We began to walk down the trail towards the deer. The bushes were no longer moving but I had my gun up in case he got up. We approached the downed deer and it was apparent that he had passed. We took many photos and admired the great buck. His antlers were very symmetrical and each point was very long.


We quartered him up, loaded the meat on our packs and got ready for the real work.
"Shall we pack him back up to the suburban? Or should we hunt our way down with him on our backs?" Rick asked.
We had only gone down the ridge maybe a 1/3 mile from the top and my truck was probably 2 miles down the ridge.
"I think we should hunt our way down that ridge so you can get a deer. We might as well keep hunting," I said confidently.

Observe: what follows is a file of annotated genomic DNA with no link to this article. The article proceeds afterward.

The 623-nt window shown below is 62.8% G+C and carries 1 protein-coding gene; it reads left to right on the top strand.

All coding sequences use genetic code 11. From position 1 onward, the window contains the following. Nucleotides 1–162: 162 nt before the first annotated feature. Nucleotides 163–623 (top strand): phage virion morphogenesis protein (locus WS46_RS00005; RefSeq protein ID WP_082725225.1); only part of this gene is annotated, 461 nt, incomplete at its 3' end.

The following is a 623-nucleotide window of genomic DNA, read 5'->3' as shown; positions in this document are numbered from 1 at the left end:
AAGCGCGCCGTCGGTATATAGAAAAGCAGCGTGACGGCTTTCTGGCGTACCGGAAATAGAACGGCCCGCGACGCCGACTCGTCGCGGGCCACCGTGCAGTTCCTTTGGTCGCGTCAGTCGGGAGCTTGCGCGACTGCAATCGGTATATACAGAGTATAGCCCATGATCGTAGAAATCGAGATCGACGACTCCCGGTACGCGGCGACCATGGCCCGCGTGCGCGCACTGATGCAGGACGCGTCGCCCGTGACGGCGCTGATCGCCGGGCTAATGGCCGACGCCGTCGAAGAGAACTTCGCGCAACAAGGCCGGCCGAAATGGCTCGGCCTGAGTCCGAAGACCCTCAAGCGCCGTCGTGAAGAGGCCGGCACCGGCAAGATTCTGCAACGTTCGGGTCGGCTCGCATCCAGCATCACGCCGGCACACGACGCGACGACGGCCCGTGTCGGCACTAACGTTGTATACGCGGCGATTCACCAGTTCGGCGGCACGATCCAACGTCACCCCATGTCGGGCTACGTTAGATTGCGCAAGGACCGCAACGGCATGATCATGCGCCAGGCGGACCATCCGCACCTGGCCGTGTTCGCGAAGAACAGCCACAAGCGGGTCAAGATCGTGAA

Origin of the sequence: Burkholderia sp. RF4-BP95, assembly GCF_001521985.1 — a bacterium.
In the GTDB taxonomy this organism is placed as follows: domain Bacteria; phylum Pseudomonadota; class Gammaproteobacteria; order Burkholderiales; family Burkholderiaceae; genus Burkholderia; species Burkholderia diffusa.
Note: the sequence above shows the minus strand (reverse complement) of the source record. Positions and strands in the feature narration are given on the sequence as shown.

"Ooo-Kay." Rick replied.

We set off down the ridge with heavy packs, keeping an eye out for deer. We decided to veer off to the right to make the trip a bit shorter. The hill began to steepen as we descended further. There was no obvious trail either and the hillside was littered with deadfall. We were trying to find the side ridge that would take us directly to my truck and we believed we were on the right one. My pack was really starting to feel heavy; the shoulder straps digging in with each footfall. I was carrying a hind and front quarter, the back-straps and neck meat, as well as the antlers and cape. I was very thankful that Rick was there to help me carry the rest, but I was now regretting our decision to hike down the mountain instead of up.